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The Kings Mountain Herald
A weekly newspaper devoted to the promotion of the general welfare and published
for the enlightenment, entertainment and benefit of the citizens of Kings Mountain
and Its vlclty, published every Thursday by the Herald Publishing House.
Entered as second class matter at the post ??floe at Kings Mountain, N. C., under Aft
of Congress of March a, 1873
EDITOB1AL DEPARTMENT . ..
Martin Harmon ...... Editor-Publisher
Charles T. Carpenter, Jr.. . ......... i... . Sports, Circulation, News
? Mrs. P. D. Herndon >v Society
Mrs. Dot Hamm Advertising, News
Eugene Matthews Horace Walker George W. Gaynoc Ivan Weaver*
- . ' Charles Miller Paul Jackson
('--Member of Armed Forces)
? TELEPHONE NUMBERS? 167 or 283 ~ '
SUBSCRIPTION RATES. PAYABLE IN ADVANCE
ONE YEAR? $2.30 SIX MONTHS? $1.40 THREE MONTHS? 75c
BY MAIL ANYWHERE
TODAY'S BIBLE VERSE
They that observe lying canities forsake their own mercy. Jonah 2:8.
Blood is an increasingly needed com
modity in the business of returning the
ill to health and in saving lives.
It is increasingly needed for two prin
cipal reasons: 1) there are more people;
2) blood is used as treatment in an in
creasing number of diseases.
There are other reasons, too, particu
larly the need for blood of the wounded
fighting men in Korea, which has added
to the necessary total.
On Friday, the Red Cross Bloodmobile
returns here for its first 1952 visit.
Though Kings Mountain area contribu
tions of this life-saving commodity have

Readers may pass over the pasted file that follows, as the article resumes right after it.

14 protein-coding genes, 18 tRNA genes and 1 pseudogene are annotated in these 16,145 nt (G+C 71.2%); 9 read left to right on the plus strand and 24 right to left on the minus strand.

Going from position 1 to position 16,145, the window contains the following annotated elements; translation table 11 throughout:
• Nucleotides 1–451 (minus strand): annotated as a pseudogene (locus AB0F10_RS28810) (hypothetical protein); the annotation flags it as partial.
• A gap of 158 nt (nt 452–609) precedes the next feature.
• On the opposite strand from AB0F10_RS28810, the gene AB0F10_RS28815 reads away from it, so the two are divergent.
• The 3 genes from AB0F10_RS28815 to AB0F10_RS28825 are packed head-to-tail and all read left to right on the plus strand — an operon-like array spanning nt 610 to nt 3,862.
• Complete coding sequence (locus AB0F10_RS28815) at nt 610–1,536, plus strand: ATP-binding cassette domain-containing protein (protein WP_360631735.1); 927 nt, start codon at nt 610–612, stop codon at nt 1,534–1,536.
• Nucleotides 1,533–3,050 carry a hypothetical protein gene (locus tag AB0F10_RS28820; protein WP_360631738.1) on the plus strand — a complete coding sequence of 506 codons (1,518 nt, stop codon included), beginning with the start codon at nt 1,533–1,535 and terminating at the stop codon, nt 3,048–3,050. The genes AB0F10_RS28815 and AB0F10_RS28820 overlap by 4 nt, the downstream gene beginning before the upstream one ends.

been considerable and, in total, compar
able with collections in other cities, the
community has never reached its goal
in the matter Of blood-giving.
The goal of Friday's collection is 150
pints, not a great amount for a communi
ty of 10, (XX) plus souls. Since about half
the potential donors are rejected for one
physical reason or another, i; means
that some 275 to 3<X) donors are needed
to meet the 150pint quota.
The process is painless and leaves no
Kings Mountain should resolve to meet
its blood collection quotas in 1952.
Reports- throughout the eastern sea
board states -of citizens being victimized
by peddlers of sweaters, which turned
out- to be quite dangerous to' wear, in
spite of their quality look and low price,
remind again of P. T. Barnum's dictum.
The eircusman said a sucker's born
Some of the. sweaters turned up in
Kings Mountain,: meaning that some
Kings 'Mountain -citizens were mesmeriz
ed by an unscrupulous salesman's
smooth tongue and hypnotized by the
chance at a "bargain". No . thought, of
course, was given to the chance of in
forior quality, riot to mention the find;
ing thai the sweaters burn, in a fraction
of a second and could become a funeral
.-The .sweater Incidents provide a les
son- that many; people never seem to
learn. ? ?
That lesson is to buy merchandise
?from' reliable firms which hot .only buy
reputable merchandise. but which are at
. home and "hitched down", a' guarantee
in. itself that they wilt hack their pro
ducts. They must, or they will not be
"hitched down'" very. long.'
A good rule ton; all citizens is to buy
from his neighboring merchant. The lo
eal merchant, has the goods, he'll back ..
them to the full for as advertised satis
faction. and he'll give more real bar
-gains in the course of a \e.\r than all the
glib salesman can muster in a decade.
Its another lesson in the object of